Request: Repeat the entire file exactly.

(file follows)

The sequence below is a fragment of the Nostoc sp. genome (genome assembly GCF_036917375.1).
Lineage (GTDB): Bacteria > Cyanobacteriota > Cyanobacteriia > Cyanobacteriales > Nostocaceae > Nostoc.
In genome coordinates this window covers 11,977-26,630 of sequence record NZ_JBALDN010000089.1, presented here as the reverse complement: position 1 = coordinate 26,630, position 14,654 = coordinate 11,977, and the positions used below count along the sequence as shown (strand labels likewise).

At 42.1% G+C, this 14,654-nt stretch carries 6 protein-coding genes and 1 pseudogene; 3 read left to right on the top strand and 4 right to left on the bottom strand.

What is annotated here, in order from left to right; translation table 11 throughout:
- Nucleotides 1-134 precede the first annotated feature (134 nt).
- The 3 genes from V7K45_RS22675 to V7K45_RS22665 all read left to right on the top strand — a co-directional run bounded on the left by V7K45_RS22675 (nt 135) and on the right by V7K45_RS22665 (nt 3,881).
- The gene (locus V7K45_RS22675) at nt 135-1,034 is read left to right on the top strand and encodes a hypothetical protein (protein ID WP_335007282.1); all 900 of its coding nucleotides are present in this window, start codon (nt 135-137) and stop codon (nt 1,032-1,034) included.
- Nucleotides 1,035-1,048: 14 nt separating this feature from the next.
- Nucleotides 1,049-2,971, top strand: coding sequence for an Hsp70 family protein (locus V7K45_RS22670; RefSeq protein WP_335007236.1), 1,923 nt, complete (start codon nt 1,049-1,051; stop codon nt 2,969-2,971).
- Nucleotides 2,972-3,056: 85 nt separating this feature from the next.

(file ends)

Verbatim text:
The sequence below is a fragment of the Nostoc sp. genome (genome assembly GCF_036917375.1).
Lineage (GTDB): Bacteria > Cyanobacteriota > Cyanobacteriia > Cyanobacteriales > Nostocaceae > Nostoc.
In genome coordinates this window covers 11,977-26,630 of sequence record NZ_JBALDN010000089.1, presented here as the reverse complement: position 1 = coordinate 26,630, position 14,654 = coordinate 11,977, and the positions used below count along the sequence as shown (strand labels likewise).

At 42.1% G+C, this 14,654-nt stretch carries 6 protein-coding genes and 1 pseudogene; 3 read left to right on the top strand and 4 right to left on the bottom strand.

What is annotated here, in order from left to right; translation table 11 throughout:
- Nucleotides 1-134 precede the first annotated feature (134 nt).
- The 3 genes from V7K45_RS22675 to V7K45_RS22665 all read left to right on the top strand — a co-directional run bounded on the left by V7K45_RS22675 (nt 135) and on the right by V7K45_RS22665 (nt 3,881).
- The gene (locus V7K45_RS22675) at nt 135-1,034 is read left to right on the top strand and encodes a hypothetical protein (protein ID WP_335007282.1); all 900 of its coding nucleotides are present in this window, start codon (nt 135-137) and stop codon (nt 1,032-1,034) included.
- Nucleotides 1,035-1,048: 14 nt separating this feature from the next.
- Nucleotides 1,049-2,971, top strand: coding sequence for an Hsp70 family protein (locus V7K45_RS22670; RefSeq protein WP_335007236.1), 1,923 nt, complete (start codon nt 1,049-1,051; stop codon nt 2,969-2,971).
- Nucleotides 2,972-3,056: 85 nt separating this feature from the next.